Summary List Placement
- Alibaba’s shares jumped 8% on Monday after China imposed a record $2.8 billion fine on the company.
- The fine, which marks an end to investor uncertainty, wasn’t as hefty as some expected.
- CEO Daniel Zhang said Alibaba does not expect any material impact from the antitrust fine.
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Chinese regulators opened an antitrust investigation into Alibaba in December and introduced a series of stricter rules for financial services.
In its ruling, China’s State Administration for Market Regulation (SAMR) found Alibaba “abused its dominant market position” in a way that “eliminated and restricted competition” in the country’s e-commerce market.
“Alibaba would not have achieved our growth without sound government regulation and service, and the critical oversight, tolerance and support from all of our constituencies have been crucial to our development,” the company said in a statement on Saturday. “For this, we are full of gratitude and respect.”
Alibaba’s US-listed shares were last up around 5.7% in premarket trading at $236.44.
CEO Daniel Zhang said in an online conference on Monday the company does not expect any material impact from changes made in the exclusivity arrangement with its merchants after the imposition of the fine.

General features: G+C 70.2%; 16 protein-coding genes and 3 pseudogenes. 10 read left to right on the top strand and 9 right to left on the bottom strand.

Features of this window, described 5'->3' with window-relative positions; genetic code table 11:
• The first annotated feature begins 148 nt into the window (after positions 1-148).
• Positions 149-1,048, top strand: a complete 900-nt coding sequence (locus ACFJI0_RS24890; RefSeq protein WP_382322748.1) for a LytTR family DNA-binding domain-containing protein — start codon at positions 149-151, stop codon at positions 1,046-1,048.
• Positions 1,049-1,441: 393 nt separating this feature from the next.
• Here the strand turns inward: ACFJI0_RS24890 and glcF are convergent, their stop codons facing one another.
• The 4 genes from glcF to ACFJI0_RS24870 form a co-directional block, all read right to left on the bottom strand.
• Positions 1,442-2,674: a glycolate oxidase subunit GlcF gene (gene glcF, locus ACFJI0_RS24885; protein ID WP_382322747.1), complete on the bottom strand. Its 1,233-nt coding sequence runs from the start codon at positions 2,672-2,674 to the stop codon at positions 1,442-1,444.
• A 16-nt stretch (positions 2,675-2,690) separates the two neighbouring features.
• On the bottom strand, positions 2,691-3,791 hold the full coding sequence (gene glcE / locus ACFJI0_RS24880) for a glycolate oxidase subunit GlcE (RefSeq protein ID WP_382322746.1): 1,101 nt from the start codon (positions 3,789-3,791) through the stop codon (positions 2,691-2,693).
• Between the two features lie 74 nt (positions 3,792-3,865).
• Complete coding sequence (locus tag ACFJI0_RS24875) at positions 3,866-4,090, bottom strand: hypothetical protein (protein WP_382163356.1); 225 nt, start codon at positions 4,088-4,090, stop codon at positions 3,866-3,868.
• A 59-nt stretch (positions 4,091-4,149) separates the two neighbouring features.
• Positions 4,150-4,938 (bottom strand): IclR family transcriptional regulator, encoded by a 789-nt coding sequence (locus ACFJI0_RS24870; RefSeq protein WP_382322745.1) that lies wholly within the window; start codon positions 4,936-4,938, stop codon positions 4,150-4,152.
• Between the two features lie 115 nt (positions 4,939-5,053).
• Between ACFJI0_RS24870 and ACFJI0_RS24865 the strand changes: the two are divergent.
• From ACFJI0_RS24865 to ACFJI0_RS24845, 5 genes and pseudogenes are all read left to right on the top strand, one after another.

The company’s Hong Kong-listed stock rose 8% as a key source of uncertainty was eliminated, and the fine wasn’t as severe as some expected. The amount is equal to roughly 4% of Alibaba’s annual sales in China, according to Xinhua News.
UBS analysts said the judgment pending for Alibaba is by far the “largest regulatory overhang” for the broader Chinese tech ecosystem, and the apparent resolution should allow the sector some breathing room.
“While US and Chinese regulatory mechanics are different, the recovery seen in US share prices following previous
US regulatory judgments suggests international investors can quickly move past record settlements when presented with strong fundamental growth,” wrote analysts led by Mark Haefele, chief investment officer at UBS Global Wealth Management.
Separately, Warren Buffett’s right-hand man Charlie Munger recently revealed a stake in Alibaba worth $37 million. Daily Journal, a newspaper publisher of which Munger is chairman, counts the Chinese tech group as one of five stocks in its $197 million portfolio. Munger told Barron’s he considers the company as a good long-term investment.
The antitrust fine will be reflected in Alibaba’s March quarter.